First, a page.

Many clients -- especially those paying higher fees -- want original work. Other clients really don't care and are more concerned about saving money. For these clients, stock art can provide a quick way to give them something that works well within their budgets. Then there's the big gray area in between where you just need to use common sense and keep the client in the loop on what seems appropriate to mention. If you're doing work on a national ad campaign, you likely wouldn't be using downloaded clip art, but if you're putting together a quick weekly newspaper ad for the local tire store that's having a sale, it's another matter.

        Website templates are slightly different. When building a website in a content management system (CMS), there's no point whatsoever in reinventing the wheel for every project. Much underlying code can be repurposed, which is what many purchased and open-source templates and frameworks allow you to do. Change the visual aspects of the design as much as needed, but 90 percent of the underlying code might stay the same. There's typically not a reason to go out of one's way to get this approach pre-approved by most clients as long as they're happy with the end product. It might be compared to going to a restaurant and ordering vegetables -- you wouldn't typically ask the cook where he or she got them.

        There's really no such thing as totally original work. I mean, how often would you design your own typeface for an ad? Never, probably. If you need a photo of, say, kids eating hotdogs, would the client be happier to spend $40 on stock art or $4000 to hire a photographer and models? Again, it often depends on the nature of the job and the client's expectations.

        Whether or not it's all "your creation" is both relevant and irrelevant. What's always relevant is that you have an honest relationship with the client and that the end work meets the client needs. You never want to mislead your client by implying that you created something you didn't create, but again, this involves a dose of common sense. For example, I'll always tell a client if I'm suggesting stock photos to save money, but I'll never do that if I use a chunk of open-source JavaScript that I found in a tutorial. And of course, it's equally important that you haven't plagiarized and/or violated copyright laws, so always check those EULAs.
        Thanks for detail answer!

        I got to mention this, i know you can't call it YOUR creation, but if you combine all this elements you came up with something NEW...right?

        Again...i'm not talking on the legal issue here, or what to tell to the client...im talking about the creativity, the color mixing etc...

        For example can i put this combined elements in my portfolio? To show it to clients?

        Again...not about the legal issue...about honest with yourself...

        Look on the music industry for example...everybody takes samples from here and there and create NEW WHOLE THING, they BUY pre-made instruments (kick etc...) and combined it with their song.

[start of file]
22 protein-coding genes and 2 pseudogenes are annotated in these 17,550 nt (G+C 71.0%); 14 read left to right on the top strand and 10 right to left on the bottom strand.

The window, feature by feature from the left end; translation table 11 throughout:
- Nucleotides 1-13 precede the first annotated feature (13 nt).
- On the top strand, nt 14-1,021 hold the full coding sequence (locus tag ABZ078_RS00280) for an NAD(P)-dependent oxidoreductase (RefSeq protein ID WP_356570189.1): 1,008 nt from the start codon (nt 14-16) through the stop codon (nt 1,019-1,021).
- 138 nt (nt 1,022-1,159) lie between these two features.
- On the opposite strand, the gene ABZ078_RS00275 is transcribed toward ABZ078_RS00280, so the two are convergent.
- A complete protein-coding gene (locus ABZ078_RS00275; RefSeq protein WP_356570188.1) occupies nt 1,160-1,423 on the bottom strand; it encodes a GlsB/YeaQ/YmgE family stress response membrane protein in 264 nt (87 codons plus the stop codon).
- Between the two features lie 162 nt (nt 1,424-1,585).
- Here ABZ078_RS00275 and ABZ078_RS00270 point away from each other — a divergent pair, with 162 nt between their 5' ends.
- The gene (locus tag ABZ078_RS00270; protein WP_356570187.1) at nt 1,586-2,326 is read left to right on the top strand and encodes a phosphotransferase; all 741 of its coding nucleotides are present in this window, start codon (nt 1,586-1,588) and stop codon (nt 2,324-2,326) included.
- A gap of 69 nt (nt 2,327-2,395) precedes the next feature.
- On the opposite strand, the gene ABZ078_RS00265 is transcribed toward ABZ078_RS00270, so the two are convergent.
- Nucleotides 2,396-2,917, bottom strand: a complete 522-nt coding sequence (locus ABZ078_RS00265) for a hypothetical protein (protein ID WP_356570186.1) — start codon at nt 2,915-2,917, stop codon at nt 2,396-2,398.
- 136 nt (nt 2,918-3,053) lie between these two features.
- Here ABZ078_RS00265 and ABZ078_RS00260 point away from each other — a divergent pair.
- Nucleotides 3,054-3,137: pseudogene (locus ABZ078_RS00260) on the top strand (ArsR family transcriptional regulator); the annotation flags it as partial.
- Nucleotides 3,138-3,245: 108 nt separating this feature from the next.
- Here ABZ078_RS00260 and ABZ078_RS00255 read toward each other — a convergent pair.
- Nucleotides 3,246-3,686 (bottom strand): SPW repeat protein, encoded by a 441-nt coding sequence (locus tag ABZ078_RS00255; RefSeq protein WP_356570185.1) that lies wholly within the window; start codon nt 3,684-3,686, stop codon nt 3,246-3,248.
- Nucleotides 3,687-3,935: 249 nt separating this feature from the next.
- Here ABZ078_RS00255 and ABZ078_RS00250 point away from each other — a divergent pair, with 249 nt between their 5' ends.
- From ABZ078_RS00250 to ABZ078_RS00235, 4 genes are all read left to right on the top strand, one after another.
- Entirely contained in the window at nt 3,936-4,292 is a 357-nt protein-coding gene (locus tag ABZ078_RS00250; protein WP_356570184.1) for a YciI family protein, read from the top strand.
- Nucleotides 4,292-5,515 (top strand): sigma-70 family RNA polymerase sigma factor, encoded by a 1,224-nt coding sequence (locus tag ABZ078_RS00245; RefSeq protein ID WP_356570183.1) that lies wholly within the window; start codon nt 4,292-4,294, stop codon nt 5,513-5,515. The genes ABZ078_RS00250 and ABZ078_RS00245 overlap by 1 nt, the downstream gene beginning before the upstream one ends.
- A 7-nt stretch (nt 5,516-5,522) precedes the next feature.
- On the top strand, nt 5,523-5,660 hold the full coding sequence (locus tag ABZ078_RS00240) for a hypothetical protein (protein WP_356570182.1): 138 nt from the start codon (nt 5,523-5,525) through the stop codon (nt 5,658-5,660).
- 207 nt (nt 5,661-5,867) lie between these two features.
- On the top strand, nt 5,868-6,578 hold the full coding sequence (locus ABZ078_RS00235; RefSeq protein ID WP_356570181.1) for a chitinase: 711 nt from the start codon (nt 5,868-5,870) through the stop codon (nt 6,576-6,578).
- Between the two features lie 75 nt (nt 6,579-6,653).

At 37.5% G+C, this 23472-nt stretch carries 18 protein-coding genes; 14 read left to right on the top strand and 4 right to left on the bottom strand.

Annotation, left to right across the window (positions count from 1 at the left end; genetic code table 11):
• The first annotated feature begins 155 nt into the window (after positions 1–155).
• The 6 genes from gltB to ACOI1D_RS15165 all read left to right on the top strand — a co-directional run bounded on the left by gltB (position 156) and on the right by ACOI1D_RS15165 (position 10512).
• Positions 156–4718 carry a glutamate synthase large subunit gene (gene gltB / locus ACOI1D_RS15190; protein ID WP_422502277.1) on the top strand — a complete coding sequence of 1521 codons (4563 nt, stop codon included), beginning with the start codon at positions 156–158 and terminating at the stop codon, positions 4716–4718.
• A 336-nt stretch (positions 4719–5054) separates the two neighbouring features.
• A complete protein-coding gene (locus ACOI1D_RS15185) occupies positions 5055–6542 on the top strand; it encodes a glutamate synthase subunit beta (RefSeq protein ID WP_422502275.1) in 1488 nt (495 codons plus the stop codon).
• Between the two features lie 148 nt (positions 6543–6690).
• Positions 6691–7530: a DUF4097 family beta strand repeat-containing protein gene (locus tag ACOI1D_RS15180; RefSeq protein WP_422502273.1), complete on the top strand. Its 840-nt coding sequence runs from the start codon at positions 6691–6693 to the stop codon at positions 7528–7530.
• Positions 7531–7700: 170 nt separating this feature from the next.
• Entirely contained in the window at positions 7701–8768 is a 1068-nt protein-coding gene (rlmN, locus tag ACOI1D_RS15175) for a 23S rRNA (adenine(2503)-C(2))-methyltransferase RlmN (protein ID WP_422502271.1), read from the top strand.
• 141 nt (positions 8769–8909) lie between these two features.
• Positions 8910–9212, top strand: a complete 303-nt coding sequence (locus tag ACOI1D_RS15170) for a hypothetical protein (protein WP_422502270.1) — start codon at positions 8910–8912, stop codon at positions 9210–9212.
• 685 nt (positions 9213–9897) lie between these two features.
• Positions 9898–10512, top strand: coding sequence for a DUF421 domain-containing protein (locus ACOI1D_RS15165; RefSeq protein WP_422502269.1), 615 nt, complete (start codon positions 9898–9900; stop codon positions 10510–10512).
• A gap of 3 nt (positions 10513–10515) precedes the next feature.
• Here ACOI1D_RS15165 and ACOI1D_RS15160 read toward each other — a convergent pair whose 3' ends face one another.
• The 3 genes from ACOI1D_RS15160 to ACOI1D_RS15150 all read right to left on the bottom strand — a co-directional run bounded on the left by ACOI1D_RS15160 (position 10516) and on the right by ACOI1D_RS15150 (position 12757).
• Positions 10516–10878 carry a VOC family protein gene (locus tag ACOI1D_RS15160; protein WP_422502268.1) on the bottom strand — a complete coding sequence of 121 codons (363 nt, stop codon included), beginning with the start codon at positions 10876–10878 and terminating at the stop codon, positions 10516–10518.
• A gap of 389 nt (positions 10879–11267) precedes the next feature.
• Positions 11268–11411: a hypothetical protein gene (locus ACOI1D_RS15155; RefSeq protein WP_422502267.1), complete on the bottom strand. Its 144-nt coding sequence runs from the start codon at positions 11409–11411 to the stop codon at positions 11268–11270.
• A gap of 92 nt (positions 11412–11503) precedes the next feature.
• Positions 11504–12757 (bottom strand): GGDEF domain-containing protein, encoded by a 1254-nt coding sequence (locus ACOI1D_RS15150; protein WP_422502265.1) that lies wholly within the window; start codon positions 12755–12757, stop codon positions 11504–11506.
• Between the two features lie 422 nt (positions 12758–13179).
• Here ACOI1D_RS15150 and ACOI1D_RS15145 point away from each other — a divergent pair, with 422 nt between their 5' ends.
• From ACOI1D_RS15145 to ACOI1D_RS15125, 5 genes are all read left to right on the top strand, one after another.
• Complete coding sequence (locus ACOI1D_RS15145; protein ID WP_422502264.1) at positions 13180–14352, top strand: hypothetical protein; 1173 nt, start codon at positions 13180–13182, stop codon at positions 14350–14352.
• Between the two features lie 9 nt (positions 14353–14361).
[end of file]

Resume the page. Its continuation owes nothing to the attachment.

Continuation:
What you can say about that?

        Comment


        • #5
          Originally posted by kutu View Post
          For example can i put this combined elements in my portfolio? To show it to clients?...
          You seem to be expecting solid answers where few exist.

          In summary, though, it depends on the clients, their expectations, the legalities, the nature of the projects, and not misleading clients and potential clients about things that might be of concern to them. There are a few hard-and-fast rules regarding right and wrong in design, but there is a huge gulf of grayness that lies between them. What to do in that nebulous area is usually a matter of common sense, good intentions, transparency and the judgment that comes from experience.

          Just for example's sake, let's say a client hired you to create an infographic about, um, last year's product sales for a company newsletter. The infographic needed to include vector images of various things along with sales figures you got from the company. Unfortunately, the client didn't realize it would cost four figures and had only budgeted for three. A quick look on Shutterstock turned up an infographic package you could download for a few dollars that would supply many of the elements you needed. You head back to the client and say you've got a great solution that involves combining stock art with your original work along with text supplied by the company. He says, perfect. It turns out well. You get paid, and everything is good.

          So could this go in your portfolio? Of course it could. For that matter, it would provide you with a fantastic opportunity to tell potential clients and employers how you resourcefully put together a great solution on a shoestring budget that completely met the client's needs.

          Graphic design is not about your work. Graphic design is about using your skills to solve your clients' and employers' problems. Similarly, you shouldn't view your portfolio as just a means to show off how original and beautiful your artwork is. Instead, your portfolio is your chance to convince potential clients and employers that you have the skill and intelligence to successfully solve their most challenging communication problems.